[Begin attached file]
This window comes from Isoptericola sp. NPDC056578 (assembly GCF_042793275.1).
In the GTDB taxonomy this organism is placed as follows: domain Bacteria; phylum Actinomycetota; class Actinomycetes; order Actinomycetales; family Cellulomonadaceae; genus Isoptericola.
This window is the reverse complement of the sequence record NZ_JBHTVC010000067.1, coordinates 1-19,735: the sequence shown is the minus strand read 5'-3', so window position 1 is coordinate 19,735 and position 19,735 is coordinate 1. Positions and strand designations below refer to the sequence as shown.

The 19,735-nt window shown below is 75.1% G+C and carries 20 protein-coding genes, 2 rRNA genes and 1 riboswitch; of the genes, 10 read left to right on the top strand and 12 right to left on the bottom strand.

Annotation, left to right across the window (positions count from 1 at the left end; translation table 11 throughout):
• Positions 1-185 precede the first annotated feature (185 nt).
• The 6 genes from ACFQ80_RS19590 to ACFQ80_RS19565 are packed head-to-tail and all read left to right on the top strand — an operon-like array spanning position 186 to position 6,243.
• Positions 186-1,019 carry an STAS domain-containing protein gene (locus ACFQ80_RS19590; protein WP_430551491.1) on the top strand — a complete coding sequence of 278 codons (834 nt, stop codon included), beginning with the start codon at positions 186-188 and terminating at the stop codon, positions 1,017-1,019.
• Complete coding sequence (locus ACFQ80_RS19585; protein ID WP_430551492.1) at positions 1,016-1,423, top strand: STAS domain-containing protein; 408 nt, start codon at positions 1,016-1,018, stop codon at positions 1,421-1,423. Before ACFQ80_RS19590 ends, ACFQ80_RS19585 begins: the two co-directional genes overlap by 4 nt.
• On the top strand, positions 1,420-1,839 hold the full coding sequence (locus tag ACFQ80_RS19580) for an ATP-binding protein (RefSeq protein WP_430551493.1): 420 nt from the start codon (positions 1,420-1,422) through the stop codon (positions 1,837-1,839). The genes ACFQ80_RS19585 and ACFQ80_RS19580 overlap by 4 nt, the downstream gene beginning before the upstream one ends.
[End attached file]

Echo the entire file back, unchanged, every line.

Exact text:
This window comes from Isoptericola sp. NPDC056578 (assembly GCF_042793275.1).
In the GTDB taxonomy this organism is placed as follows: domain Bacteria; phylum Actinomycetota; class Actinomycetes; order Actinomycetales; family Cellulomonadaceae; genus Isoptericola.
This window is the reverse complement of the sequence record NZ_JBHTVC010000067.1, coordinates 1-19,735: the sequence shown is the minus strand read 5'-3', so window position 1 is coordinate 19,735 and position 19,735 is coordinate 1. Positions and strand designations below refer to the sequence as shown.

The 19,735-nt window shown below is 75.1% G+C and carries 20 protein-coding genes, 2 rRNA genes and 1 riboswitch; of the genes, 10 read left to right on the top strand and 12 right to left on the bottom strand.

Annotation, left to right across the window (positions count from 1 at the left end; translation table 11 throughout):
• Positions 1-185 precede the first annotated feature (185 nt).
• The 6 genes from ACFQ80_RS19590 to ACFQ80_RS19565 are packed head-to-tail and all read left to right on the top strand — an operon-like array spanning position 186 to position 6,243.
• Positions 186-1,019 carry an STAS domain-containing protein gene (locus ACFQ80_RS19590; protein WP_430551491.1) on the top strand — a complete coding sequence of 278 codons (834 nt, stop codon included), beginning with the start codon at positions 186-188 and terminating at the stop codon, positions 1,017-1,019.
• Complete coding sequence (locus ACFQ80_RS19585; protein ID WP_430551492.1) at positions 1,016-1,423, top strand: STAS domain-containing protein; 408 nt, start codon at positions 1,016-1,018, stop codon at positions 1,421-1,423. Before ACFQ80_RS19590 ends, ACFQ80_RS19585 begins: the two co-directional genes overlap by 4 nt.
• On the top strand, positions 1,420-1,839 hold the full coding sequence (locus tag ACFQ80_RS19580) for an ATP-binding protein (RefSeq protein WP_430551493.1): 420 nt from the start codon (positions 1,420-1,422) through the stop codon (positions 1,837-1,839). The genes ACFQ80_RS19585 and ACFQ80_RS19580 overlap by 4 nt, the downstream gene beginning before the upstream one ends.